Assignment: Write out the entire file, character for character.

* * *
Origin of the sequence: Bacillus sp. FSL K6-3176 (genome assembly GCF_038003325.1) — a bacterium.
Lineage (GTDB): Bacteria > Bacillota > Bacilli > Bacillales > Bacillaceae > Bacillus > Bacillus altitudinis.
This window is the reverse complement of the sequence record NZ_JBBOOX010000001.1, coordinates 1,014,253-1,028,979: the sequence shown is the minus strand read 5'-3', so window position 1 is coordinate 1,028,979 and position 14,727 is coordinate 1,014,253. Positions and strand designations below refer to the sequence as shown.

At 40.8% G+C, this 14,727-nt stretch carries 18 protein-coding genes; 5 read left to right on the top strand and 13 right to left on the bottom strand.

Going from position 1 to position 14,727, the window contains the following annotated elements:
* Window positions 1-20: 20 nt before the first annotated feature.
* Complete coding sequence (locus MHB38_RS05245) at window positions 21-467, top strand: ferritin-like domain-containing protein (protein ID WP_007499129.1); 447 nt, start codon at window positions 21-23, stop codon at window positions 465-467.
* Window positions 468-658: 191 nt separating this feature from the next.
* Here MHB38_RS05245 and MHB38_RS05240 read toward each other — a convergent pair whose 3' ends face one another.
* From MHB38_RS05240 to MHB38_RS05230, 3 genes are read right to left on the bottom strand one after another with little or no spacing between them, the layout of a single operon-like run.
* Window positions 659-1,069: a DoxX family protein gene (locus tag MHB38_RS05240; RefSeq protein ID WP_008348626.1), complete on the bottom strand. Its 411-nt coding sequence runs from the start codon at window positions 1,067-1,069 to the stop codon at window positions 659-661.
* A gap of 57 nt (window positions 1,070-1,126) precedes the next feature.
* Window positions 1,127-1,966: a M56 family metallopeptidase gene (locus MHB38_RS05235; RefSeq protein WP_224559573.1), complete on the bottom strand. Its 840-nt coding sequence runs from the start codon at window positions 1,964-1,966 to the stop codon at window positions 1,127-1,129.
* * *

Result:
Origin of the sequence: Bacillus sp. FSL K6-3176 (genome assembly GCF_038003325.1) — a bacterium.
Lineage (GTDB): Bacteria > Bacillota > Bacilli > Bacillales > Bacillaceae > Bacillus > Bacillus altitudinis.
This window is the reverse complement of the sequence record NZ_JBBOOX010000001.1, coordinates 1,014,253-1,028,979: the sequence shown is the minus strand read 5'-3', so window position 1 is coordinate 1,028,979 and position 14,727 is coordinate 1,014,253. Positions and strand designations below refer to the sequence as shown.

At 40.8% G+C, this 14,727-nt stretch carries 18 protein-coding genes; 5 read left to right on the top strand and 13 right to left on the bottom strand.

Going from position 1 to position 14,727, the window contains the following annotated elements:
* Window positions 1-20: 20 nt before the first annotated feature.
* Complete coding sequence (locus MHB38_RS05245) at window positions 21-467, top strand: ferritin-like domain-containing protein (protein ID WP_007499129.1); 447 nt, start codon at window positions 21-23, stop codon at window positions 465-467.
* Window positions 468-658: 191 nt separating this feature from the next.
* Here MHB38_RS05245 and MHB38_RS05240 read toward each other — a convergent pair whose 3' ends face one another.
* From MHB38_RS05240 to MHB38_RS05230, 3 genes are read right to left on the bottom strand one after another with little or no spacing between them, the layout of a single operon-like run.
* Window positions 659-1,069: a DoxX family protein gene (locus tag MHB38_RS05240; RefSeq protein ID WP_008348626.1), complete on the bottom strand. Its 411-nt coding sequence runs from the start codon at window positions 1,067-1,069 to the stop codon at window positions 659-661.
* A gap of 57 nt (window positions 1,070-1,126) precedes the next feature.
* Window positions 1,127-1,966: a M56 family metallopeptidase gene (locus MHB38_RS05235; RefSeq protein WP_224559573.1), complete on the bottom strand. Its 840-nt coding sequence runs from the start codon at window positions 1,964-1,966 to the stop codon at window positions 1,127-1,129.